A year of beer: my Golden Pints 2012

golden pints

New year, new blog, so why am I looking back on the past 12 months? Well, it’s been one hell of a year for beer. The UK is teeming with even more new breweries, producing even more exciting beer to satisfy the most demanding of beer geeks. New pubs and bars are springing up to satisfy the growing demand for ‘craft beer’, even though nobody is entirely sure what it it is. Whatever it is, it has certainly been very good. Here are my favourites of the last year.

Best UK Draught Beer

1st – Magic Rock Human Cannonball (keg): A consistently excellent beer that is far, far, too delicious and drinkable to be 9.2%

2nd – Adnams Ghost Ship (cask): The hype about this beer made me skeptical, but after three consecutive pints I couldn’t think of a better cask beer I’d had this year.

3rd – St Austell Ruby Jack (cask): a red ale made with rye malt and buckets of hops, this is a rich, tasty beer that demands just one more pint.

Green_Devil_IPA_in_bottle

Best UK Bottled or Canned Beer

1st – Oakham Ales Green Devil IPA (bottle): The absolute showstopper of 2012. I first tasted it at GBBF, where it absolutely blew me away. The bottled version is even crisper, fresher and juicier. The best IPA being made in Britain.

2nd – Moor Revival: Stunningly refreshing, bursting with clean, hoppy flavours and only 4%. Shaming to so many beers that are stronger and taste of so much less.

3rd – Fuller’s Black Cab Stout: It might not be 18% and infused with ginger, arctic berries and uranium, but this is the best bottle of stout I’ve had this year. Magic Rock Dark Arts is superior on cask, however.

Best Overseas Draught Beer

1st – Mikkeller Texas Ranger: This chipotle-infused porter is classic Mikkeller – ambitious and cocksure, with enormous flavours precariously balanced by madness or design. Genuinely spicy and very moreish.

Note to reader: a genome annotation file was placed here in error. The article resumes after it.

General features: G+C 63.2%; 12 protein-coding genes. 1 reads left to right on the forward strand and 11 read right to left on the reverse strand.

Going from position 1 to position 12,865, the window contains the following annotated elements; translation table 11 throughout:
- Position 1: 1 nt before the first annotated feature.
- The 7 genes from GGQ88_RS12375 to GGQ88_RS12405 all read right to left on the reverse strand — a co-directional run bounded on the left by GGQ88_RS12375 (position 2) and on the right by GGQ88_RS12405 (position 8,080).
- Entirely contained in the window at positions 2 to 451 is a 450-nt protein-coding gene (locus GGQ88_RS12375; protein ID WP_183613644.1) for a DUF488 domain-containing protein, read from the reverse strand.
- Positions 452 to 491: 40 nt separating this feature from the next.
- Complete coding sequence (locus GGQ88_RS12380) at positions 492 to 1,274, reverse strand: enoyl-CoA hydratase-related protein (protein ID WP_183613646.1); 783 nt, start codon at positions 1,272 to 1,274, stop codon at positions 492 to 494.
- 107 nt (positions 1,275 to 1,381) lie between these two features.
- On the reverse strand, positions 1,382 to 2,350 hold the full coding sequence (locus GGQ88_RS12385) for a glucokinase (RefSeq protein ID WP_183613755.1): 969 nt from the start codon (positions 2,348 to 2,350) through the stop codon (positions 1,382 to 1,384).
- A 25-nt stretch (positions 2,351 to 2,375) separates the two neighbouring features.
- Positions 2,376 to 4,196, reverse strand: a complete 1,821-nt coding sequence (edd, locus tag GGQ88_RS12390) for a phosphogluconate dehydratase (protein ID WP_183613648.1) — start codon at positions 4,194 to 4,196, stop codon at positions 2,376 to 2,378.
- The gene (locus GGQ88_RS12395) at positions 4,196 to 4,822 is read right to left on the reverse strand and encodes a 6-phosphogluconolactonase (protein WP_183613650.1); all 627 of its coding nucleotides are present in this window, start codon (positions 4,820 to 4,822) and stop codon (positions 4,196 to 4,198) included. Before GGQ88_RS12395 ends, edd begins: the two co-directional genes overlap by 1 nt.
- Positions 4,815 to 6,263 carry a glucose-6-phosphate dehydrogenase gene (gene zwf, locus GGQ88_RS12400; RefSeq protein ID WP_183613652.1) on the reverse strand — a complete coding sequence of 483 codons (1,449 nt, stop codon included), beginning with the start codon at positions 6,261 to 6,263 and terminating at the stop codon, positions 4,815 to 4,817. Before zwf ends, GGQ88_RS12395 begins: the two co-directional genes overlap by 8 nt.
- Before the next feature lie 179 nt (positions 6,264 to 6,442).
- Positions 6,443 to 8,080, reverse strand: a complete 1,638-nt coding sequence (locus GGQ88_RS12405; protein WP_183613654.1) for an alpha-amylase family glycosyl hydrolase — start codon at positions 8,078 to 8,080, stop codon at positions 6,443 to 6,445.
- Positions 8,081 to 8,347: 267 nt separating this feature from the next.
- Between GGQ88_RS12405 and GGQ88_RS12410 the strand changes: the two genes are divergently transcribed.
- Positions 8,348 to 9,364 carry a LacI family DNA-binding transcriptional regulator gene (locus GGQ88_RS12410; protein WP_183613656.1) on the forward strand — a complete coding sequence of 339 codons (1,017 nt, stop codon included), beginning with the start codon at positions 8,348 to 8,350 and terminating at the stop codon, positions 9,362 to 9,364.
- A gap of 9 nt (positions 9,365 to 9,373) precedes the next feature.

2nd – Flying Dog Wildeman Farmhouse IPA: If a trend develops for this delicious hybrid of saison and IPA, I will ride said trend to my destruction. The freshness of a saison coupled with the juicy bursts of citrus from American hops makes for something very special indeed.

3rd – Köstritzer Schwarzbier: A gorgeously crispy, none-more-black lager with loads of bittersweet roasted barley. Served in a towering Irish-Coffee-style handled glass, in the Carpenters Arms in Shoreditch.

Best Overseas Bottled or Canned Beer

1st – Kona Brewing Co Koko Brown Ale (bottle): Normally, including coconut in something ensures I will avoid it or hate it, but this sublimely balanced and delicious brown ale is sheer quality, through and through. I discovered it in Kris Wines and found myself praying it would still be in stock every time I returned.

2nd – Rogue Brewing Co Dry Hopped St Rogue Red Ale (bottle): Hoppy red ale to the power of ten; a sort of star-spangled 5am Saint/Rapture style red ale that deserves its swagger.

3rd – Mikkeller 19 (bottle): boasting 19 hops, this was undoubtedly Mikkeller’s ‘Spruce Goose’, and proved that the line between genius and insanity is a fine one indeed.
Best Overall Beer

Green Devil IPA – A genuinely astonishing beer that needs your immediate attention.

Best Pumpclip or Label

1st – BrewDog and Flying Dog’s International Arms Race labels. I simply can’t choose between Ralph Steadman’s Gonzo Dogfight or Joanna Basford’s beautiful Battle Owl.

2nd – Camden Town Brewery’s rebranding is bold, stylish and makes fun of style purists. Very cool.

3rd – Magic Rock Brewing Co. Seriously, just look at them.

logo_the_kernel

Best UK Brewery

There are simply far too many to choose from now, and almost every microbrewery in Britain has done something worthy of note this year. Having said that, three that have been consistently incredible this year are Magic Rock, Thornbridge and The Kernel. None of them have made a beer that wasn’t amazing.
Best Overseas Brewery

Mikkeller. You just can’t stop him.

Pub/Bar of the Year

I’ve been to so many amazing pubs and bars this year that, in choosing the best, I have to think hard about the times I’ve had there, not just the beers. Again and again, I keep recalling wonderful afternoons, evenings and nights spent in BrewDog Camden, where I am always welcomed warmly by the staff, and drink wave after wave of marvellous beers.

BrewDog seem to attract more hate with each passing month, but in the bar stakes, they are truly inspirational. They have the best staff, hands down, and every moment spent there is a pleasure.